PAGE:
Please use this identifier to cite or link to this item: http://hdl.handle.net/2381/29589
Title: The patient's agenda : written lists of patients' concerns in primary care consultations
Authors: Middleton, John F.
First Published: 1997
Award date: 1997
Abstract: It is argued that the consultation is central to general practice and that the patient's agenda is of prime importance within it. A written list of patient's concerns is proposed as an aid to communication. However, some doctors have prejudices about patients and their lists.;Pilot work:.;1. This involved the development of a form to be completed by patients prior to consultations (the 'list form').;2. A new form (the PtAF) was designed in order to help patients to express more of their ideas.;3. An educational workshop, using a simulated patient, was designed. The aim was to increase the doctor's efficiency in using the PtAF.;RESULTS: After the workshop there was an increase in one item of the doctor's satisfaction scale - perceived understanding (100% of 89.2%; P = 0.034). There were strong trends towards reduced time per problem, more problems identified and less time perceived by patients, but no other significant differences.;Subsequently, the workshop was amplified from two to six hours and GPs recruited from practices in Nottinghamshire and Leicestershire for a larger study, the power calculation having been based on the reduction in time per problem.;There appears to be little basis for the prejudices which some doctors have about patients and written lists. Use of the PtAF and attendance at an educational workshop are each associated with the identification of more problems and a tendency for longer consultations. The reasons for the lack of change in patient's and doctor's satisfaction, and BTWS are not clear. The patient's problems may be associated with complex agendas which include ideas and reasoning. It is suggested that medical education should focus on the patient's agenda and that consultation time should be sufficient to address this agenda.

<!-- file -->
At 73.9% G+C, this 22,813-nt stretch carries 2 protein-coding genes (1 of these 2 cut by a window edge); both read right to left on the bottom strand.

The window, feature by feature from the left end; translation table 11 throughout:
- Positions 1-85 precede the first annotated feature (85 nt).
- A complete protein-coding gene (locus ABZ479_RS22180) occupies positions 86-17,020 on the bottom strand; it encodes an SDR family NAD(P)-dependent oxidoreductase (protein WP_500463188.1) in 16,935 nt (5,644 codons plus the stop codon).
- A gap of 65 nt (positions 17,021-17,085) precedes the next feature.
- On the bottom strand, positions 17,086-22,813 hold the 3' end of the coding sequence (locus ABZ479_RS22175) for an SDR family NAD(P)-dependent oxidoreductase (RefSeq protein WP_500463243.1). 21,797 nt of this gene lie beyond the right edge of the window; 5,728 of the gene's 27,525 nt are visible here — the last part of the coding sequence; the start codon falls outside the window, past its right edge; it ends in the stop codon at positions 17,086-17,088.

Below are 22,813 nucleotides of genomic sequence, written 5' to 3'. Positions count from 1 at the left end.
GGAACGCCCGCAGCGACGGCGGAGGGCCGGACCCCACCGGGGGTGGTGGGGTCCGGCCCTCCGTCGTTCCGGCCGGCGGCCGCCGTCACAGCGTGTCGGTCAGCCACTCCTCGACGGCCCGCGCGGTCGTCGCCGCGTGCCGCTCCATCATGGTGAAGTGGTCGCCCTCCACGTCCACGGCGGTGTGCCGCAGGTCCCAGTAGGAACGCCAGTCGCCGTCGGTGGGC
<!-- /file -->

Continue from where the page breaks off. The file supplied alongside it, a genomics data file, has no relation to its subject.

Links: http://hdl.handle.net/2381/29589
Type: Thesis
Rights: Copyright © the author. All rights reserved.
Appears in Collections:Theses, College of Medicine, Biological Sciences and Psychology
Leicester Theses

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